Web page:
Skip to main content
Barbara V. Melendez

Barbara Melendez’s Answers

6 total

  • Can i File petition for my mother ?

    My father is us citizen... My father and my mother divorced in 2008 and my father had legal custody of mine so I came to usa in 2012 and now i am us citizen.... right now my age is 21 over and My biological mother in india so can i file for her ?

    Barbara’s Answer

    Yes, based on the facts you are describing you are considered an immediate relative ( US citizen son or daughter filing for parent(s)) and can file for an immigrant visa (green card) for your mother to come to the US. Best of luck to you.

    See question 
  • Please Help On question Below. Thanks in Advance.

    I was on F-1 Visa and I graduated last year my visa expires on Nov 29 2015. I have OPT right now. I applied for I 130 through marriage to US citizen on August 20 and Applied for I-485 on September 29. Now My sister is getting married in India an...

    Barbara’s Answer

    I concur with my colleagues...just one more note...IF you choose to apply for advance parole, make sure you follow the guidelines requesting expedited processing of your petition. Include information, invitations etc. of the upcoming ceremony so there sufficient evidence of the need to travel. Do not travel outside the U.S. with out the approved advance parole because your green card application can be considered abandoned and you would have to do consular processing of your immigrant petition.

    See question 
  • I'm looking for a probono Immigration lawyer

    I want to take back Sponsorship

    Barbara’s Answer

    Depending on the type of case you may want to look at the list of pro bono or low bono attorneys available at the Salt Lake Immigration Court located at:
    Executive Office for Immigration Review
    Immigration Court
    2975 South Decker Lake Drive, Suite 200
    West Valley City, UT 84119-6094

    See question 
  • Can my siblings come to the US as residents with my mother? I am US citizen.

    I have 2 siblings 20 and 21 y/o( they are not US citizen nor residents) and they live outside the US. I am US citizen and I wonder that If I bring my mother, should ask for my siblings as my mother's dependents or should I ask for them separately ...

    Barbara’s Answer

    You can bring your mother as an "immediate relative" however, your siblings cannot enter as dependents because they fall under a different category. Siblings are category F4 and are filed for separately. The F4 category is currently taking between 12-23 years for the priority dates to become current and start the process for residency (depending on the country of origin) You may want to consider having your mother file for your siblings after she becomes a resident to reduce the amount of years of waiting for a "green card" to become available.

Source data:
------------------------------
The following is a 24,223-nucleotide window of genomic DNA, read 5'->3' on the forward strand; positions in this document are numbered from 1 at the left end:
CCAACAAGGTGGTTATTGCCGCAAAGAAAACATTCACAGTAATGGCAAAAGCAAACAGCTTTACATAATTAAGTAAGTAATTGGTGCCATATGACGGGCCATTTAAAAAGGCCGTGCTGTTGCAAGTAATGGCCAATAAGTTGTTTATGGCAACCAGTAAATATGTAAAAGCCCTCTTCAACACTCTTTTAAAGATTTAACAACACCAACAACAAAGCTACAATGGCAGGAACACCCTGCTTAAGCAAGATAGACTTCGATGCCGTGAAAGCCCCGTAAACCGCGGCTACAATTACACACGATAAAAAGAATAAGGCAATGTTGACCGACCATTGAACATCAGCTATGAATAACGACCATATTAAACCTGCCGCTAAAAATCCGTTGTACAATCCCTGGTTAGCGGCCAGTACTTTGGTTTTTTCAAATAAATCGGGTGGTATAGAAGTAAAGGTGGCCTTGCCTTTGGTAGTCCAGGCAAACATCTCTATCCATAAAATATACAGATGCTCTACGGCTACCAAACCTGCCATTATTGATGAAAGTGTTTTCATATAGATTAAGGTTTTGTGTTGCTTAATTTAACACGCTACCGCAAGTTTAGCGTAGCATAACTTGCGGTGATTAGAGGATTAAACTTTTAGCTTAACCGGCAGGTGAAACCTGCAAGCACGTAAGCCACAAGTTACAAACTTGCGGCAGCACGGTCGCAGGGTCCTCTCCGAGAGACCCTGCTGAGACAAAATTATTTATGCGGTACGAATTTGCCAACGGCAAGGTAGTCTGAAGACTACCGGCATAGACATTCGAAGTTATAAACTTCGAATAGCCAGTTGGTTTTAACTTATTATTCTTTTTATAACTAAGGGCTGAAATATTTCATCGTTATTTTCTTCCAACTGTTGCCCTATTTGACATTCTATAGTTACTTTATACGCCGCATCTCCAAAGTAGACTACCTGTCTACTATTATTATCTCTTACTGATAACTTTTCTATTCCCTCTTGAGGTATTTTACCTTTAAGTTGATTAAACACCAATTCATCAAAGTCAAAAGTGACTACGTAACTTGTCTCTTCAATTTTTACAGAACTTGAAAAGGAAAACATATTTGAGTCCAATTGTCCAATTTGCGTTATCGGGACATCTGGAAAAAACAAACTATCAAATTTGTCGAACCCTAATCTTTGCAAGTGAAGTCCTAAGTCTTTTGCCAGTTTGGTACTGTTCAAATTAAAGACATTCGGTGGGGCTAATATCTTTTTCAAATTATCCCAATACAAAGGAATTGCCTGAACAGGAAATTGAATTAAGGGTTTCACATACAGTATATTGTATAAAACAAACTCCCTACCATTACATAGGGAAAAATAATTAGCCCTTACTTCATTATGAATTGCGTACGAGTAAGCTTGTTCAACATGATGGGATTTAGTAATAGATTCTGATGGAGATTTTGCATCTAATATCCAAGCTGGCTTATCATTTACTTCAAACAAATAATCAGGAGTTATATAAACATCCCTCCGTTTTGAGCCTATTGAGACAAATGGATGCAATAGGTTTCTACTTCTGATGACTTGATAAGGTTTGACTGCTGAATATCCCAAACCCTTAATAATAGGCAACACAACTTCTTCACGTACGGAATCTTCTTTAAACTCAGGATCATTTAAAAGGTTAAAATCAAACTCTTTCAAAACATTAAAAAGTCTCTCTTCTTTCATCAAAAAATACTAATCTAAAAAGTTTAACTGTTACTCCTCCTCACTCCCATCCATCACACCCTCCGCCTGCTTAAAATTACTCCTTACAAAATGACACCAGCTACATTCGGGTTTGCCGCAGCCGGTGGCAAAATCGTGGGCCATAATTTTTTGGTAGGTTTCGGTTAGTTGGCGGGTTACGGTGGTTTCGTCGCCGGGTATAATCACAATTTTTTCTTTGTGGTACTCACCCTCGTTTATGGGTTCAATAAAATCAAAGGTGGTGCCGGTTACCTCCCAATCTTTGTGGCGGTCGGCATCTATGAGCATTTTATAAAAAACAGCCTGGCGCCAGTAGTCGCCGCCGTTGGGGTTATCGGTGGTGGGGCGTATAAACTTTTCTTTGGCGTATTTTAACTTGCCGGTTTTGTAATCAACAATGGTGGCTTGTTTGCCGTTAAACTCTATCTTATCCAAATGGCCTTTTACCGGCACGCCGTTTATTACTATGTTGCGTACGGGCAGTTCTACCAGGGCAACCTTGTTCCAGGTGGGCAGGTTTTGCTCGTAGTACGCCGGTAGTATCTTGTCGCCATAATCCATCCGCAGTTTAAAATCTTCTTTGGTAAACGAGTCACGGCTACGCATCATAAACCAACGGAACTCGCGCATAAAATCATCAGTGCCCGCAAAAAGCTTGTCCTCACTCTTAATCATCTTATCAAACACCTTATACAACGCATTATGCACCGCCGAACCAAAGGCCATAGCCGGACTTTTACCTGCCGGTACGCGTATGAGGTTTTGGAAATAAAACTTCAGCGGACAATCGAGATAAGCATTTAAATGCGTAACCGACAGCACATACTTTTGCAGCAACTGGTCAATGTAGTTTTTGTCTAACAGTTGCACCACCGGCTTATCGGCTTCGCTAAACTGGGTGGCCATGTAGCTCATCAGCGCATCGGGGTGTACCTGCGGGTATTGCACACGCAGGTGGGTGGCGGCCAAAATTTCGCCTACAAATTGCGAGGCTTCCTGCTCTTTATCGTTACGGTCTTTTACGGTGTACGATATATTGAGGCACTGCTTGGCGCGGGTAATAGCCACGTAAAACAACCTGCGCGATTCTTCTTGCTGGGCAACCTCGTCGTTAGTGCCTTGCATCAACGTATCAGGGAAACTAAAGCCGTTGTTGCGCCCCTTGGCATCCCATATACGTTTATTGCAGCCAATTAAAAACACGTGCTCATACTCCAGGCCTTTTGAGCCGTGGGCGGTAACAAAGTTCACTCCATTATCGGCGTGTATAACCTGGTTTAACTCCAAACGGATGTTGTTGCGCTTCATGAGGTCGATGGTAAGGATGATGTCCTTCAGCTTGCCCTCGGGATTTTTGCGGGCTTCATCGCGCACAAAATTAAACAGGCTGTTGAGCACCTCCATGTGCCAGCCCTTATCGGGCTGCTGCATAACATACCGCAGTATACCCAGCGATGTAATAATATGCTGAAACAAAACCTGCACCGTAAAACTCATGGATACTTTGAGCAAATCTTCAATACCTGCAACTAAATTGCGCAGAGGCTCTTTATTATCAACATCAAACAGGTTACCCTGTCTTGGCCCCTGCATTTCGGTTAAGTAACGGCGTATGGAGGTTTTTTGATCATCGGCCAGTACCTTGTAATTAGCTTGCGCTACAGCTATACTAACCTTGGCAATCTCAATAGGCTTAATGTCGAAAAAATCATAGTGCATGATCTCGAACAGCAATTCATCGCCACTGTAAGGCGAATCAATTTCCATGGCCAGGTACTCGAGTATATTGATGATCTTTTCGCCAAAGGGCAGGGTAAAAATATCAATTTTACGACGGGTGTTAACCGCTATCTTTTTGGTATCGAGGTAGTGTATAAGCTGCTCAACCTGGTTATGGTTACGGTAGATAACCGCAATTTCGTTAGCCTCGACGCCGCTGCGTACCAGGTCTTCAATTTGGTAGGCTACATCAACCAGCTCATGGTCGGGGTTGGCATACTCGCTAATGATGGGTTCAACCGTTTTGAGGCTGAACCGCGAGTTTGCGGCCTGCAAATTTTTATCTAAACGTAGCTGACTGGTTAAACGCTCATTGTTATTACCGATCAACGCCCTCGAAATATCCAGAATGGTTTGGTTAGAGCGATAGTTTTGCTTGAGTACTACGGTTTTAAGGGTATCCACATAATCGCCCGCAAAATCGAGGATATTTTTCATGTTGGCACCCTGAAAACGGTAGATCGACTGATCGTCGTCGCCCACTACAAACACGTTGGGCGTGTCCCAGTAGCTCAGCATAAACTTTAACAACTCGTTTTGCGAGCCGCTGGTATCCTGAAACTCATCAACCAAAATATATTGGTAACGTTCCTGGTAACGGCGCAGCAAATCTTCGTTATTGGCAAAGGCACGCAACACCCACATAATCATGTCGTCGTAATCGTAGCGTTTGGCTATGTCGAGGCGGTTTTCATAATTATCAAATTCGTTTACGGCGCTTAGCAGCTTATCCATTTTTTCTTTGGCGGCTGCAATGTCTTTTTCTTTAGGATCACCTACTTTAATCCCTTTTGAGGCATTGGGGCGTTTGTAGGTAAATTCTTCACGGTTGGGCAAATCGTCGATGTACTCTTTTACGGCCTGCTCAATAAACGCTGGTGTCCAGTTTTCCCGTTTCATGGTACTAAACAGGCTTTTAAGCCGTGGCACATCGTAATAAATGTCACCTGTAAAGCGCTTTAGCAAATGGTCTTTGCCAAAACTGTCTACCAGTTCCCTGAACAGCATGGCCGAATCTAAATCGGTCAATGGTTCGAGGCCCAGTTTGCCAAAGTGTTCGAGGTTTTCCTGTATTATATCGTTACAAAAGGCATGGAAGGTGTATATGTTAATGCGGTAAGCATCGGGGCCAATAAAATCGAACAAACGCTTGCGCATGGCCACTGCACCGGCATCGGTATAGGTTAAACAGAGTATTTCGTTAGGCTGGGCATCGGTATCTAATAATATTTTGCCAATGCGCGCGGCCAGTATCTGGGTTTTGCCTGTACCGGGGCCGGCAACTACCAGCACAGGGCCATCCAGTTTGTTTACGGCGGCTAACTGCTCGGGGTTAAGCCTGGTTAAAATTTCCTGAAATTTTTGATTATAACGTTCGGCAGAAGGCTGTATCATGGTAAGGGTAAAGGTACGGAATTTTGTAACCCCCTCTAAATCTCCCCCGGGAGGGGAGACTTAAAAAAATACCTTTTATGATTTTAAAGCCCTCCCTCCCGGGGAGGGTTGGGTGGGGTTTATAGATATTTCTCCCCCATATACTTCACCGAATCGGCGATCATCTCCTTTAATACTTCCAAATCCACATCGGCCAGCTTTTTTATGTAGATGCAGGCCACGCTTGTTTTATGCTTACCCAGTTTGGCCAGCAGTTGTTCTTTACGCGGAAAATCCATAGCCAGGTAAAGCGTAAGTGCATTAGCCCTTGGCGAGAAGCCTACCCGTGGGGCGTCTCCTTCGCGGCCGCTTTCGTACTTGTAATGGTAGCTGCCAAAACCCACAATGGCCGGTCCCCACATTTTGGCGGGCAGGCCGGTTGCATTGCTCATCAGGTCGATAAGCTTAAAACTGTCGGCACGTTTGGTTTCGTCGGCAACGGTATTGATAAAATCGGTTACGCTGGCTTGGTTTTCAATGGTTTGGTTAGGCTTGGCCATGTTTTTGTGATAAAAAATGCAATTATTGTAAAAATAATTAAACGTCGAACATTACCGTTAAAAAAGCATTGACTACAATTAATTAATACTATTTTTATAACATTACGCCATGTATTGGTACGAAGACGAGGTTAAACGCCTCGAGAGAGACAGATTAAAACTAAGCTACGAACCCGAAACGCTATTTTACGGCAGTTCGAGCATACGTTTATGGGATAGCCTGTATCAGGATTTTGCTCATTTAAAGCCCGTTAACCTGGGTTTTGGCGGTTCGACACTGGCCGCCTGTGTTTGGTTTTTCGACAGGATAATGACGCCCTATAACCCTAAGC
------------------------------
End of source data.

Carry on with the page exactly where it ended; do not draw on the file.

See question 
  • I-94 departure date is incorrect. CBP says they can't fix it.

    I posted about this and following the advice I went to the CBP office in SLC. They told me that they couldn't fix the incorrect date (it says I left in jan even when I changed the flight multiple times, missed the last flight) on the I-94 travel h...

    Barbara’s Answer

    I would beg to differ with CBP saying it's not a big deal. Unfortunately, it is my experience that the government can make a big deal out of many things on it's face do not seem to be very important. There are multiple concerns that the officer can raise regarding your "alleged" departure and no entry date. I agree with my colleagues you should seek to have a consult with a qualified attorney as someone to represent you during your I 485 process.

    See question 
  • Marriage as a illegal Immigrant to a U.S. citizen.

    When I was around 6 or 7 I was brought to the United states by my immigrant mother in a unlawful way. I am originally from Mexico, I've been here ever since. Everything I have learned has been tought to me here. My parents never filed any work for...

    Barbara’s Answer

    First, congratulations on your engagement! Yes, I can see why both of you would be confused as to the options. You have a complex case BUT there are options that you may qualify for. While I am not aware of all the facts of your case it appears that you may be eligible for DACA - Deferred Action for Childhood Arrivals. If you are and or have DACA you also become eligible for advance parole
    (permission to travel abroad and return to the US). If you travel abroad with an approved advance parole you may be eligible to adjust your status to legal permanent resident in the US through marriage to a US citizen spouse. In the alternative, you could consider filing after you are married for the I 130 Petition for Alien Relative and seek a Provisional Waiver (I-601A) for your unlawful presence. Again, your case is complex and II would urge you to seek competent counsel to represent you in this process.

    See question